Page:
Our latest undercover investigation of a Petland store, this one in Frisco, Texas, has revealed frail and ailing puppies, including dogs too sick to eat and suffering from vomiting and diarrhea. Also among the gruesome discoveries was a dead rabbit in a freezer – the ailing animal was left to die at the store instead of being rushed to the veterinarian.
Documentation that we provided from the three-week investigation led the local animal services agency to pay several visits to the store, during which they reportedly documented violations of the city animal ordinance and issued citations. The investigation ended promptly when our undercover investigator was diagnosed with campylobacter, a zoonotic bacterial illness that causes inflammation of the intestines and diarrhea in both humans and dogs. A recent Centers for Disease Control investigation linked an outbreak of campylobacter to contact with Petland puppies.
The issues at this store mirror problems we’ve found at six other Petland stores in just the past year, including sick and suffering animals, store owners unwilling to take steps to give the animals in their care proper veterinary care, and an apparent disregard for employees’ or pet buyers’ health.
In April, a Petland store in Fairfax, Virginia, closed down after our investigation tipped off law enforcement, who found a dead puppy and more than 30 dead rabbits in the store’s freezer. In May, we released an investigation of three Petland stores, in Sarasota, Florida, Novi, Michigan, and Tyler, Texas, where we found animals with illnesses ranging from seizures to respiratory infections, diarrhea and vomiting. In December 2018, our investigators documented similar problems at Petland stores in Kennesaw, Georgia, and Las Vegas.
At every store where our investigators were able to look in the freezer, they found dead animals, including dead puppies in the Tyler and Kennesaw stores, and dead rabbits or hamsters in others.
At the Frisco store, we again found puppies in extremely poor condition who were being treated in back rooms rather than being taken promptly to a veterinarian. Some of the puppies were visibly underweight and refused to eat while shivering miserably. But pet store staff were instructed to force-feed these puppies — including one puppy who was force-fed for more than a week instead of being rushed to the vet — and provide other ad hoc care, with the full knowledge of the store’s owner and kennel managers.
Several puppies exhibited bloody, green or watery diarrhea, but we saw no evidence that the store was sending fecal samples for testing in order to correctly diagnose the puppies or prevent outbreaks. Some puppies were sold even while still displaying signs of illness, and those who purchased them were not always told their puppies had recently been sick.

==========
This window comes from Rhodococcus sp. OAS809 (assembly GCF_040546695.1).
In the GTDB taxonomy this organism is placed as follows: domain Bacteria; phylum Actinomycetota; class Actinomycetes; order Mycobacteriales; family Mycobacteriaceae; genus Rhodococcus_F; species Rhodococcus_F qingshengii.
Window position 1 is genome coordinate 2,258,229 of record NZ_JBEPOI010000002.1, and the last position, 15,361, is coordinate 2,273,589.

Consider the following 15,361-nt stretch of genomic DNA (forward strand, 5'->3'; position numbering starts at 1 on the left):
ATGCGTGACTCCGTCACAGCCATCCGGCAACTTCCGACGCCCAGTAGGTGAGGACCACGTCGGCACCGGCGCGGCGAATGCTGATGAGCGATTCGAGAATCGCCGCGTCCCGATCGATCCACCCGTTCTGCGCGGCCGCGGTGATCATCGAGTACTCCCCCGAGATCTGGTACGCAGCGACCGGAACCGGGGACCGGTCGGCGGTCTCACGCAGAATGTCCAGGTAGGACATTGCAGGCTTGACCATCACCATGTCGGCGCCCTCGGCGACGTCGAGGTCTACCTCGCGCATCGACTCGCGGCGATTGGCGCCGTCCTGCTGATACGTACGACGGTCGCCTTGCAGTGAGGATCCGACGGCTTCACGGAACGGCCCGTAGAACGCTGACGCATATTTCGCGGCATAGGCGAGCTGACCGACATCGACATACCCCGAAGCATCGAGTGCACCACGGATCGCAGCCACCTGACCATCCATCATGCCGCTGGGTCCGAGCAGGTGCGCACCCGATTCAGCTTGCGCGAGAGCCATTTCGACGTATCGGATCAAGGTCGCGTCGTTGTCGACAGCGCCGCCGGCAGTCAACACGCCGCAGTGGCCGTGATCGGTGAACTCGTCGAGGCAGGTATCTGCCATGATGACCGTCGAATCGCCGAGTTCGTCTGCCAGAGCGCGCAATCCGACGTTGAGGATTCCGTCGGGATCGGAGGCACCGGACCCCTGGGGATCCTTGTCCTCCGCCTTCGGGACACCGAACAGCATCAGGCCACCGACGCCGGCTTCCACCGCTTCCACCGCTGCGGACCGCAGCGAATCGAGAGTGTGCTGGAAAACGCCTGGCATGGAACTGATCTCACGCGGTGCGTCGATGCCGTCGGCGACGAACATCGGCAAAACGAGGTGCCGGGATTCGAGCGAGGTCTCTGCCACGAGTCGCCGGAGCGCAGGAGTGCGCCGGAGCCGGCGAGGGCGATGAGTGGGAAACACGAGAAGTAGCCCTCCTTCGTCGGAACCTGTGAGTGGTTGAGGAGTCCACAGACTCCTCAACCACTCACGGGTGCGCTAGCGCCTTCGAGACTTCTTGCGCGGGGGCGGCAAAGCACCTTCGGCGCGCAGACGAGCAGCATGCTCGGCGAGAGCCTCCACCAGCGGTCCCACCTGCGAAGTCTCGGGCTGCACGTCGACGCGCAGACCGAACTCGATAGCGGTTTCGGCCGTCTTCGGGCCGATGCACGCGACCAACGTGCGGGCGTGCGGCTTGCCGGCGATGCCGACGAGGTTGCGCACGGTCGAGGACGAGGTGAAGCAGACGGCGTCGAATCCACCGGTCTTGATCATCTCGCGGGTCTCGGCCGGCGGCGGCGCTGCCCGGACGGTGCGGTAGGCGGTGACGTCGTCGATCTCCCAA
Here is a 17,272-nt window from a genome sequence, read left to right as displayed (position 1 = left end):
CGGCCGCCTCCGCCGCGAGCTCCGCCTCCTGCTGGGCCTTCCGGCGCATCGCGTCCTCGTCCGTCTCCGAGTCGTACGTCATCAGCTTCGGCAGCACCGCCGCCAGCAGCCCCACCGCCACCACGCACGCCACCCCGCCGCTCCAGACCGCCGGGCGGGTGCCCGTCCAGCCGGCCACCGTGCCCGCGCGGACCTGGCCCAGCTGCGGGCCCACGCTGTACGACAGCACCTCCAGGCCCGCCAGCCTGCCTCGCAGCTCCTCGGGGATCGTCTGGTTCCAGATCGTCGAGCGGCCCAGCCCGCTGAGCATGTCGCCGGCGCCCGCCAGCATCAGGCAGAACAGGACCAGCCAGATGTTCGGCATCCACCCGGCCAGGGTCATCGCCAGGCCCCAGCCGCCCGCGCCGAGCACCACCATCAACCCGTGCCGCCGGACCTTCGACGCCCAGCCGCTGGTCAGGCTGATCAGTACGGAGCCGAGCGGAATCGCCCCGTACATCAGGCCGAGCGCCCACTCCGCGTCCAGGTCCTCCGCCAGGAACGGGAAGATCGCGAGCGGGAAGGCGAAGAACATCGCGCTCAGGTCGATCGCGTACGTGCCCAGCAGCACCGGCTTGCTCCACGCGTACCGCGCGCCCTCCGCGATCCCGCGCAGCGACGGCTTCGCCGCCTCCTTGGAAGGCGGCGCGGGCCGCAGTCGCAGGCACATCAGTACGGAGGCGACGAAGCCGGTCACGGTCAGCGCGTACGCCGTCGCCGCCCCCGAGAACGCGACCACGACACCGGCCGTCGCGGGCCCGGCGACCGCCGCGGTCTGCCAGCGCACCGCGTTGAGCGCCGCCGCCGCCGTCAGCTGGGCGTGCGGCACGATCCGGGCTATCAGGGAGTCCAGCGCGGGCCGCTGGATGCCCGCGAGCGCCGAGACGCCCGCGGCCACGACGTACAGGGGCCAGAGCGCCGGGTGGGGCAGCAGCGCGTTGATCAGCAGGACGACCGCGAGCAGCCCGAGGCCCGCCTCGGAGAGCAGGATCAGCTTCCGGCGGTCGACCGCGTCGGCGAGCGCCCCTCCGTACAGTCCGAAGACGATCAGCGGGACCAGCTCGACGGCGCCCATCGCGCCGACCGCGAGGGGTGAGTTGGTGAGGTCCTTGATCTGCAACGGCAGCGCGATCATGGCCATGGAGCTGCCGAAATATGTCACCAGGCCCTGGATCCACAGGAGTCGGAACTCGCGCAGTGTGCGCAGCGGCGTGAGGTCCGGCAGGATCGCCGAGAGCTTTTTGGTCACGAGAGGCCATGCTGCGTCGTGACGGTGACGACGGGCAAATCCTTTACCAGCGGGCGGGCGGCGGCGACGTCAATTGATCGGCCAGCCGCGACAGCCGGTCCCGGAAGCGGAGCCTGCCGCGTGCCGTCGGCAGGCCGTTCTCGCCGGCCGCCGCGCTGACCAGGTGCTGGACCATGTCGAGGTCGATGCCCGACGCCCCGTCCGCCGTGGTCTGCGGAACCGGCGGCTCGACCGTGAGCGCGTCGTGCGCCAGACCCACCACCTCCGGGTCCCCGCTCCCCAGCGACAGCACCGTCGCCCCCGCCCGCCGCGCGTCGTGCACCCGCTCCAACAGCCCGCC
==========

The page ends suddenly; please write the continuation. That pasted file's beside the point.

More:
Perhaps most horrifying of all, we have heard from ex-employees of Petland who told us that they saw ailing animals put in the freezer, presumably to hasten their deaths. Whether or not this was a practice at the Frisco store was unclear, but one employee there cautioned our investigator, “don’t look in the freezer [if] you’re grossed out by dead things.” The investigator later found the ailing brown rabbit that other employees had been discussing, dead in the store’s freezer.
The store’s owner appeared to be fully aware that many animals were sick, and sometimes personally drove sick puppies, untreated, back to their sellers for a refund instead of bringing them to a veterinarian.
After our investigator tested positive for campylobacter, they informed the store owner and managers in person. We then pulled the investigator off the job and contacted the Denton County and Collin County health departments and Frisco Animal Services. Local animal control authorities who responded to our complaint advised us that they found sick puppies in the store and required the owner to take some of the animals to a veterinarian. They also informed us they have issued citations to the store owner for at least four violations of the Frisco City Animal Ordinance after multiple visits to the store, but exact details have not yet been revealed.
We are glad that the efforts of our investigators – who undertake this difficult work at tremendous cost to their own physical and emotional health – has led to law enforcement officials taking action. We hope that some of the puppies still there will finally get the care they need. It is shocking that Petland, despite mounting evidence of animal illnesses and deaths at its stores, is not only failing to clean up its act, but is actually fighting us on passing commonsense laws to ensure animals do not suffer at pet stores. We will continue to provide updates of this investigation in days to come; stay tuned as our fight to end Petland’s mistreatment of animals continues.